Volcanic eruption likely to “worsen food insecurity and poverty” in Saint Vincent

La Soufrière, a volcano located in Saint Vincent and the Grenadines, erupted last Friday. The volcano has been dormant since 1979 and the eruption caused around 20,000 people to evacuate. While the volcano has been rumbling since December, the destructive eruption came as a surprise for many. International experts are deeply concerned about the deteriorating humanitarian situation in Saint Vincent.

The volcano activity is ongoing and has gotten worse since Friday. In a news conference last Sunday, the University of the West Indies Seismic Research Centre’s lead scientist, Richard Robertson said that the areas around the volcano have evidence of pyroclastic flows, or “avalanches of superheated gas and debris travelling as fast as some 120 miles per hour along the mountainside.”

UN Spokesperson Stéphane Dujarric said at the daily news briefing:

“People living in close proximity to the volcano have been impacted by heavy ash fall and pyroclastic flows that have damaged crops and farming equipment and impacted livestock keeping. This is likely to worsen food insecurity and poverty which was already on the rise because of the pandemic.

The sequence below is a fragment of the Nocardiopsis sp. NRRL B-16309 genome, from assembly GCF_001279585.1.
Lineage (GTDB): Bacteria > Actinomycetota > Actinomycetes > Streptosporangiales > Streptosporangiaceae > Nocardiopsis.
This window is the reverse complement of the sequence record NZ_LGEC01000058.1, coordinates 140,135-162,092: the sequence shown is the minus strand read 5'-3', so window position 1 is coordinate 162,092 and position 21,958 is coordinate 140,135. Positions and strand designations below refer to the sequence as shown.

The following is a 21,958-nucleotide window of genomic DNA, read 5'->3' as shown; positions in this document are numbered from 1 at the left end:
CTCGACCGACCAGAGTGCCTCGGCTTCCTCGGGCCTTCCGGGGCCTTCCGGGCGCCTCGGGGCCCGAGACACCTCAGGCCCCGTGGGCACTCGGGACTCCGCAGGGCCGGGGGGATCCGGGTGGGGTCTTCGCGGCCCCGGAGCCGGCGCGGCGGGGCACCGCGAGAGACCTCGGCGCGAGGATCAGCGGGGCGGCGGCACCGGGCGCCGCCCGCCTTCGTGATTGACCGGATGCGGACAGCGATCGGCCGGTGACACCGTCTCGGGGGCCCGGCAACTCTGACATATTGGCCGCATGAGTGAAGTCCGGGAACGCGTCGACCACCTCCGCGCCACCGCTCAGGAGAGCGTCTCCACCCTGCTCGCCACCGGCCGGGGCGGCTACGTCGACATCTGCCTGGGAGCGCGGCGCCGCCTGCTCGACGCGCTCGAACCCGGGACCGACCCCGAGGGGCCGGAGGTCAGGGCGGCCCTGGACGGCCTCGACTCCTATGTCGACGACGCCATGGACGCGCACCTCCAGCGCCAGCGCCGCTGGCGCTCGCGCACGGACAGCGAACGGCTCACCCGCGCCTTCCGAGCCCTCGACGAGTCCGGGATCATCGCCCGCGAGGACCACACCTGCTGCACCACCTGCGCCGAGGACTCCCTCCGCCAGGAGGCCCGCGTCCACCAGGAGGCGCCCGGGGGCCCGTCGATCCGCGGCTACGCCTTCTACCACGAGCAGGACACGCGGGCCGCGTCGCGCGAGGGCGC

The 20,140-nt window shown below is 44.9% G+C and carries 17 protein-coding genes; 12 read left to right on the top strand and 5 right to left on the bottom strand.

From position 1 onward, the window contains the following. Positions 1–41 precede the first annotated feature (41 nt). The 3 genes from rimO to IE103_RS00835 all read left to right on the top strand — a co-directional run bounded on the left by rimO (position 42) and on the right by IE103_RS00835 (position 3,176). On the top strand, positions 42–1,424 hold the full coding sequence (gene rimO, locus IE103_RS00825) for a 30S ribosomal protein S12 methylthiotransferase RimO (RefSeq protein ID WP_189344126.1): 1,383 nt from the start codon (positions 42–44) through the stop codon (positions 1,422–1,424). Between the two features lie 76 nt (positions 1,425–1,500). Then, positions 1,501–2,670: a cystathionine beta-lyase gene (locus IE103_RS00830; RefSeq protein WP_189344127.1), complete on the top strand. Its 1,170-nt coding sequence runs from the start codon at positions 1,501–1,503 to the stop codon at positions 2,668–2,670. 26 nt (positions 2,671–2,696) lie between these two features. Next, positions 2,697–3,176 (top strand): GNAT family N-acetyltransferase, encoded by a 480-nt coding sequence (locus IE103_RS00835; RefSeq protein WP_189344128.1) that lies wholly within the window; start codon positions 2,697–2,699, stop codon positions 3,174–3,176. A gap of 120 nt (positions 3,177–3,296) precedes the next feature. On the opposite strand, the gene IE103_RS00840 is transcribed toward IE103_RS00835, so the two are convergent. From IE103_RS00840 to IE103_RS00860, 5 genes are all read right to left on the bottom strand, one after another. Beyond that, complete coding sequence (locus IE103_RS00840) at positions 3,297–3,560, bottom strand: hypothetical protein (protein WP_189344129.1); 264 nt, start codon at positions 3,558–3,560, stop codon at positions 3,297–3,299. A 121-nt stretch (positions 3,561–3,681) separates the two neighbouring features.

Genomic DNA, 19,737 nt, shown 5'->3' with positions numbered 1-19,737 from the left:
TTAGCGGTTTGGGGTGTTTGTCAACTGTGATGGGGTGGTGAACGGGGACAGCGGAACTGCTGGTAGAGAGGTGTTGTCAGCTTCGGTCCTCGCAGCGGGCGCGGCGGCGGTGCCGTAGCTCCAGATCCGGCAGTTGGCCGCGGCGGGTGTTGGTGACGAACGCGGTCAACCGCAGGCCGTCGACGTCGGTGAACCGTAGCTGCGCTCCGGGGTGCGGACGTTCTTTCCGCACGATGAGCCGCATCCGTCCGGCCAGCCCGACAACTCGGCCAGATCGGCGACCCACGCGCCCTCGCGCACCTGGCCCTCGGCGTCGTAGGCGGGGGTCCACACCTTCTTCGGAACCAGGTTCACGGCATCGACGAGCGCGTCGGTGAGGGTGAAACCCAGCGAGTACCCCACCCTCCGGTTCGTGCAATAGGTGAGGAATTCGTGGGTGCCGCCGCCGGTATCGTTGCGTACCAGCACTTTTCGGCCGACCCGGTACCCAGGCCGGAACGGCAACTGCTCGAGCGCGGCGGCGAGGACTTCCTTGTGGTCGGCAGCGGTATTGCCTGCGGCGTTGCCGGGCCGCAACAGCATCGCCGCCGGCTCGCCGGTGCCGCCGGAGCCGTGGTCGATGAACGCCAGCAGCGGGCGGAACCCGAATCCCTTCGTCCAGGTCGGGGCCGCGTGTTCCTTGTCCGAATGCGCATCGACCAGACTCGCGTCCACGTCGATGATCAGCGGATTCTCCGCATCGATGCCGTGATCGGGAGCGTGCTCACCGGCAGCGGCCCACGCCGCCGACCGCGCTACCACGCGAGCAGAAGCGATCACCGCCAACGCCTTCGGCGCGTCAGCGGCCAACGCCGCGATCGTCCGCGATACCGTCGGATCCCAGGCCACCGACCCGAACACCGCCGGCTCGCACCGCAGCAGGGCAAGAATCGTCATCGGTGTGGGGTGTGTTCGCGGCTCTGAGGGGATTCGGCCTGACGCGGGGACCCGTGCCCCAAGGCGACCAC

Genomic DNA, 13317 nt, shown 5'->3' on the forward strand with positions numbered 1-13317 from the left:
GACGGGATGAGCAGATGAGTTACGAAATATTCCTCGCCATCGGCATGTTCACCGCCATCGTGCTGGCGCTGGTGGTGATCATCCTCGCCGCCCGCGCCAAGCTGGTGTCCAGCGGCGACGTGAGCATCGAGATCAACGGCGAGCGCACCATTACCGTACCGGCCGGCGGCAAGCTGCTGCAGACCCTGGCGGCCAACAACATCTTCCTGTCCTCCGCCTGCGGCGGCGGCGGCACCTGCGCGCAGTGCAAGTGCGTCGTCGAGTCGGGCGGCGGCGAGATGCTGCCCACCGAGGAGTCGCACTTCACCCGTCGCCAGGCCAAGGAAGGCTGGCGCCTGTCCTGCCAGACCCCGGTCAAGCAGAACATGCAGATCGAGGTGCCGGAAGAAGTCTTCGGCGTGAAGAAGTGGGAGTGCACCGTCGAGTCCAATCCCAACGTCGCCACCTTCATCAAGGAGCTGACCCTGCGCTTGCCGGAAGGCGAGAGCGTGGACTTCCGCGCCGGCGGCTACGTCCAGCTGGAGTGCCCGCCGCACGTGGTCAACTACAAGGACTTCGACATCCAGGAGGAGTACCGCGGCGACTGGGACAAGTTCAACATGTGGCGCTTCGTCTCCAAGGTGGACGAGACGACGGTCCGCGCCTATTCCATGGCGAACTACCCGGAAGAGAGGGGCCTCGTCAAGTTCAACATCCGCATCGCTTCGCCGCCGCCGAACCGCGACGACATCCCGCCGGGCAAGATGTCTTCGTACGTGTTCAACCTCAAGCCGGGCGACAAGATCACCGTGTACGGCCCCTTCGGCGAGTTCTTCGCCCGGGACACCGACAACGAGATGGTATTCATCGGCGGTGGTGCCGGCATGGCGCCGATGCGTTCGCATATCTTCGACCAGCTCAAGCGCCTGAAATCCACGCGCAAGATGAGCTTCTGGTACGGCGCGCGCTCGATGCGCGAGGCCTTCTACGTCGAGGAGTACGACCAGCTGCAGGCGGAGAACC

Most homes in Saint Vincent are without water and most of the country’s 110,000 people have been impacted by ashfall.

For its part, the World Food Programme (WFP) today said that eruptions are continuing daily. Airports remain closed with economic implications for the country and for livelihoods and food security in the longer-term.”

STEPHANE DUJARRIC,
SPOKESPERSON FOR SECRETARY-GENERAL ANTÓNIO GUTERRES

According to a press release, the Honourable Marc Garneau, Canadian Minister of Foreign Affairs, spoke with Ralph Gonsalves, Prime Minister and Minister of Foreign Affairs, Trade, National Security, Legal Affairs and Information of Saint Vincent and the Grenadines today. In the call, Minister Garneau underscored that Canada stands ready to assist in response and recovery efforts.

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